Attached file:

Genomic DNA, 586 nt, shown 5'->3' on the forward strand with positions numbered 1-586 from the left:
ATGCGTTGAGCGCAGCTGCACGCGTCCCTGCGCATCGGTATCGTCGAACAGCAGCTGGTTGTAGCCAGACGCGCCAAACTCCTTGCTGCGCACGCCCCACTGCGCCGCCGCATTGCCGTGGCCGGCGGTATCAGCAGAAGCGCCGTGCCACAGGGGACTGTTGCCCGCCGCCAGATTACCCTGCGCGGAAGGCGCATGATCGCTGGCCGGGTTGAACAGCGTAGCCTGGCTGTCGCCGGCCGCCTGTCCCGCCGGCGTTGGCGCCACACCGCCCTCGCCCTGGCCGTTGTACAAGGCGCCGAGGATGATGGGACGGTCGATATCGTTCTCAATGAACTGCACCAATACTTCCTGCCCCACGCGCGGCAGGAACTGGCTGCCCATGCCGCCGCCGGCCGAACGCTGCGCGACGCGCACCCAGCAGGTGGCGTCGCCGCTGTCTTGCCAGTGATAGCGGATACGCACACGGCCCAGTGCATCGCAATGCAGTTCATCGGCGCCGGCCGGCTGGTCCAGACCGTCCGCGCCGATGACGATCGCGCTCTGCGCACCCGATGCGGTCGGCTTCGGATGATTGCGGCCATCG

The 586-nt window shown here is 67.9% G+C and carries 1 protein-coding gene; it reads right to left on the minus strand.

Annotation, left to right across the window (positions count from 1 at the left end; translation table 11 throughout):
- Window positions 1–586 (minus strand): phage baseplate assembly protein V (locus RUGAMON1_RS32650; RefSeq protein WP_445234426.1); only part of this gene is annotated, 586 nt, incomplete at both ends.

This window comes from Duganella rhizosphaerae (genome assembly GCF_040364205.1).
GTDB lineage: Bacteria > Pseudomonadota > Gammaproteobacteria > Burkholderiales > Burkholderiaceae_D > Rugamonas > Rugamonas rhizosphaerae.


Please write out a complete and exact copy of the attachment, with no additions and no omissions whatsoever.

Genomic DNA, 586 nt, shown 5'->3' on the forward strand with positions numbered 1-586 from the left:
ATGCGTTGAGCGCAGCTGCACGCGTCCCTGCGCATCGGTATCGTCGAACAGCAGCTGGTTGTAGCCAGACGCGCCAAACTCCTTGCTGCGCACGCCCCACTGCGCCGCCGCATTGCCGTGGCCGGCGGTATCAGCAGAAGCGCCGTGCCACAGGGGACTGTTGCCCGCCGCCAGATTACCCTGCGCGGAAGGCGCATGATCGCTGGCCGGGTTGAACAGCGTAGCCTGGCTGTCGCCGGCCGCCTGTCCCGCCGGCGTTGGCGCCACACCGCCCTCGCCCTGGCCGTTGTACAAGGCGCCGAGGATGATGGGACGGTCGATATCGTTCTCAATGAACTGCACCAATACTTCCTGCCCCACGCGCGGCAGGAACTGGCTGCCCATGCCGCCGCCGGCCGAACGCTGCGCGACGCGCACCCAGCAGGTGGCGTCGCCGCTGTCTTGCCAGTGATAGCGGATACGCACACGGCCCAGTGCATCGCAATGCAGTTCATCGGCGCCGGCCGGCTGGTCCAGACCGTCCGCGCCGATGACGATCGCGCTCTGCGCACCCGATGCGGTCGGCTTCGGATGATTGCGGCCATCG

The 586-nt window shown here is 67.9% G+C and carries 1 protein-coding gene; it reads right to left on the minus strand.

Annotation, left to right across the window (positions count from 1 at the left end; translation table 11 throughout):
- Window positions 1–586 (minus strand): phage baseplate assembly protein V (locus RUGAMON1_RS32650; RefSeq protein WP_445234426.1); only part of this gene is annotated, 586 nt, incomplete at both ends.

This window comes from Duganella rhizosphaerae (genome assembly GCF_040364205.1).
GTDB lineage: Bacteria > Pseudomonadota > Gammaproteobacteria > Burkholderiales > Burkholderiaceae_D > Rugamonas > Rugamonas rhizosphaerae.